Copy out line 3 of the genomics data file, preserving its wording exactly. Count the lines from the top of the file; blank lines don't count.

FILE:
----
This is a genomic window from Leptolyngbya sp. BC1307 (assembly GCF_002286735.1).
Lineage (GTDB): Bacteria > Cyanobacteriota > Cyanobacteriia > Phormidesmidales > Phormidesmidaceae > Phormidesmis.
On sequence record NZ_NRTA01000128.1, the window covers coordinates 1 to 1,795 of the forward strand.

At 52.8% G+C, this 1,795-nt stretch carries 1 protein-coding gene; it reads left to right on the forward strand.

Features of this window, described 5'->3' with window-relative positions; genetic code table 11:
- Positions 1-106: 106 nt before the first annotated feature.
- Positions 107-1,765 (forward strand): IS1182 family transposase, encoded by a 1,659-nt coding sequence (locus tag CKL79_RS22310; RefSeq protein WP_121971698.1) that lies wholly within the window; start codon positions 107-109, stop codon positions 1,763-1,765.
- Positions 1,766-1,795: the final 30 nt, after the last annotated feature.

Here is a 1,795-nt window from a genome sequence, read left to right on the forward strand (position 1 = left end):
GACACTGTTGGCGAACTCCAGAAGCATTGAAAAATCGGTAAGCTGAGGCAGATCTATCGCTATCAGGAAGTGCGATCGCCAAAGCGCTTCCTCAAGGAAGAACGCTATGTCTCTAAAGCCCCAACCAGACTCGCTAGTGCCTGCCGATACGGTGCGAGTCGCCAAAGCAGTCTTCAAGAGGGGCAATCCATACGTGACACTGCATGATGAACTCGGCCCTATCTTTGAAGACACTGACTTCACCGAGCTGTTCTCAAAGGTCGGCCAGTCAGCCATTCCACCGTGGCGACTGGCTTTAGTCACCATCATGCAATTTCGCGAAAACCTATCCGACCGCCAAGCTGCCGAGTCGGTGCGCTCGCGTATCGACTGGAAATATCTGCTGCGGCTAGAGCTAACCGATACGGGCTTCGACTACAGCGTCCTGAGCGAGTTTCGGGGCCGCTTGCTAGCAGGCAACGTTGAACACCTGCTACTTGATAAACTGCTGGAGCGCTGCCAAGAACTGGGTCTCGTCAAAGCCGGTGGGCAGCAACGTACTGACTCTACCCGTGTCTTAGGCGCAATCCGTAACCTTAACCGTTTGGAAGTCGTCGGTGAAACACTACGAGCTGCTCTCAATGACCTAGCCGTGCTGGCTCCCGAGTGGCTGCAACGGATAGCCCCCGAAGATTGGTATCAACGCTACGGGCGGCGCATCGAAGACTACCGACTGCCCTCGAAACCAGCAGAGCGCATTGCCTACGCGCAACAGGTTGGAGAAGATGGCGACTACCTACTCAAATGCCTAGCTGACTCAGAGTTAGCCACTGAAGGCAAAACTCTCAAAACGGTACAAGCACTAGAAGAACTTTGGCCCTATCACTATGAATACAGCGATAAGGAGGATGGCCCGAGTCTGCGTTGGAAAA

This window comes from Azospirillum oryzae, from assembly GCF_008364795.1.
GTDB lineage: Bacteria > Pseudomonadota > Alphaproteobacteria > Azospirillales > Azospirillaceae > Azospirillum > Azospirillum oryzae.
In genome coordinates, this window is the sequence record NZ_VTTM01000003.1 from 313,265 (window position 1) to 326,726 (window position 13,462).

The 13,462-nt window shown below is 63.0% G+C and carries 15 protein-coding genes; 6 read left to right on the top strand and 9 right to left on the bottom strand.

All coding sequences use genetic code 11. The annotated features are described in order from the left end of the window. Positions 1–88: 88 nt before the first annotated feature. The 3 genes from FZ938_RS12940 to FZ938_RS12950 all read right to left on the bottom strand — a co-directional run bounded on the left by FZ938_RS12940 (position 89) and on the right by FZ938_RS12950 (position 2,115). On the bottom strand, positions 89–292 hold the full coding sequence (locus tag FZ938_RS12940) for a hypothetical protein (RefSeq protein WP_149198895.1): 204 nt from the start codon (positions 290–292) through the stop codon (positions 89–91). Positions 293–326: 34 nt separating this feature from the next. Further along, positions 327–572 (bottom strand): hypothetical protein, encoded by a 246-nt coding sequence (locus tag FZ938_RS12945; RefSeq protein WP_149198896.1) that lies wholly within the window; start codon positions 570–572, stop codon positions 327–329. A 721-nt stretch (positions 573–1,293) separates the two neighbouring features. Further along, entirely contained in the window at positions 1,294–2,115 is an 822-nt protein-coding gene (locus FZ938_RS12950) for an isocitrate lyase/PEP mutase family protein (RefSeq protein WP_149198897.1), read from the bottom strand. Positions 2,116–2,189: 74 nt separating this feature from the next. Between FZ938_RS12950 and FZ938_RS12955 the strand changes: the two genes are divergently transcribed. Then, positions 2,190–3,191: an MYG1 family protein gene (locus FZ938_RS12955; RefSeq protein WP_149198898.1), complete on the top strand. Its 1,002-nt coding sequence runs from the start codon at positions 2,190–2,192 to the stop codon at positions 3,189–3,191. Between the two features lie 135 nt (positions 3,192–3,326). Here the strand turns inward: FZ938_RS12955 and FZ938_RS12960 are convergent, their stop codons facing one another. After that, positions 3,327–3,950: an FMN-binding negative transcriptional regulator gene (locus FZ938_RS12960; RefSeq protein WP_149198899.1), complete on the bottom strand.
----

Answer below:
On sequence record NZ_NRTA01000128.1, the window covers coordinates 1 to 1,795 of the forward strand.